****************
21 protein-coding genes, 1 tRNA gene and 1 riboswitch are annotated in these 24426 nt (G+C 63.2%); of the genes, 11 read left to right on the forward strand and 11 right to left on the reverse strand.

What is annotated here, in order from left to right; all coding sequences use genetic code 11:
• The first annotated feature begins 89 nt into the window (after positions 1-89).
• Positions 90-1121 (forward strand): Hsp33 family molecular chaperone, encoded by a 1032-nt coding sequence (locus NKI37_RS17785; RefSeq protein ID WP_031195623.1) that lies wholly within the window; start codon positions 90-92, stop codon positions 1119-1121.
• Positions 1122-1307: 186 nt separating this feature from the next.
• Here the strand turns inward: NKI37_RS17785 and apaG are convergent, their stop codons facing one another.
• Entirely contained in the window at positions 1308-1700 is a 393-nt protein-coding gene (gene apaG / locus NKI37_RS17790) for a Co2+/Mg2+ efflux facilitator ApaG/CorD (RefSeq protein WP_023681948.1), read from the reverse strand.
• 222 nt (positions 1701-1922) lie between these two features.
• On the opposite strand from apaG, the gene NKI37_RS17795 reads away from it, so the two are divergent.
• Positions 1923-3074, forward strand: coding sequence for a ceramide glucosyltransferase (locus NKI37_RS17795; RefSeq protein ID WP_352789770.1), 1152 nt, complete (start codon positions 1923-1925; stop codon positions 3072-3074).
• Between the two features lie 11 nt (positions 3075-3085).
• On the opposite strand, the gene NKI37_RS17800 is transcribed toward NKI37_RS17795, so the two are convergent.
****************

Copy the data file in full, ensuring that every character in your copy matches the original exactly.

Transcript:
21 protein-coding genes, 1 tRNA gene and 1 riboswitch are annotated in these 24426 nt (G+C 63.2%); of the genes, 11 read left to right on the forward strand and 11 right to left on the reverse strand.

What is annotated here, in order from left to right; all coding sequences use genetic code 11:
• The first annotated feature begins 89 nt into the window (after positions 1-89).
• Positions 90-1121 (forward strand): Hsp33 family molecular chaperone, encoded by a 1032-nt coding sequence (locus NKI37_RS17785; RefSeq protein ID WP_031195623.1) that lies wholly within the window; start codon positions 90-92, stop codon positions 1119-1121.
• Positions 1122-1307: 186 nt separating this feature from the next.
• Here the strand turns inward: NKI37_RS17785 and apaG are convergent, their stop codons facing one another.
• Entirely contained in the window at positions 1308-1700 is a 393-nt protein-coding gene (gene apaG / locus NKI37_RS17790) for a Co2+/Mg2+ efflux facilitator ApaG/CorD (RefSeq protein WP_023681948.1), read from the reverse strand.
• 222 nt (positions 1701-1922) lie between these two features.
• On the opposite strand from apaG, the gene NKI37_RS17795 reads away from it, so the two are divergent.
• Positions 1923-3074, forward strand: coding sequence for a ceramide glucosyltransferase (locus NKI37_RS17795; RefSeq protein ID WP_352789770.1), 1152 nt, complete (start codon positions 1923-1925; stop codon positions 3072-3074).
• Between the two features lie 11 nt (positions 3075-3085).
• On the opposite strand, the gene NKI37_RS17800 is transcribed toward NKI37_RS17795, so the two are convergent.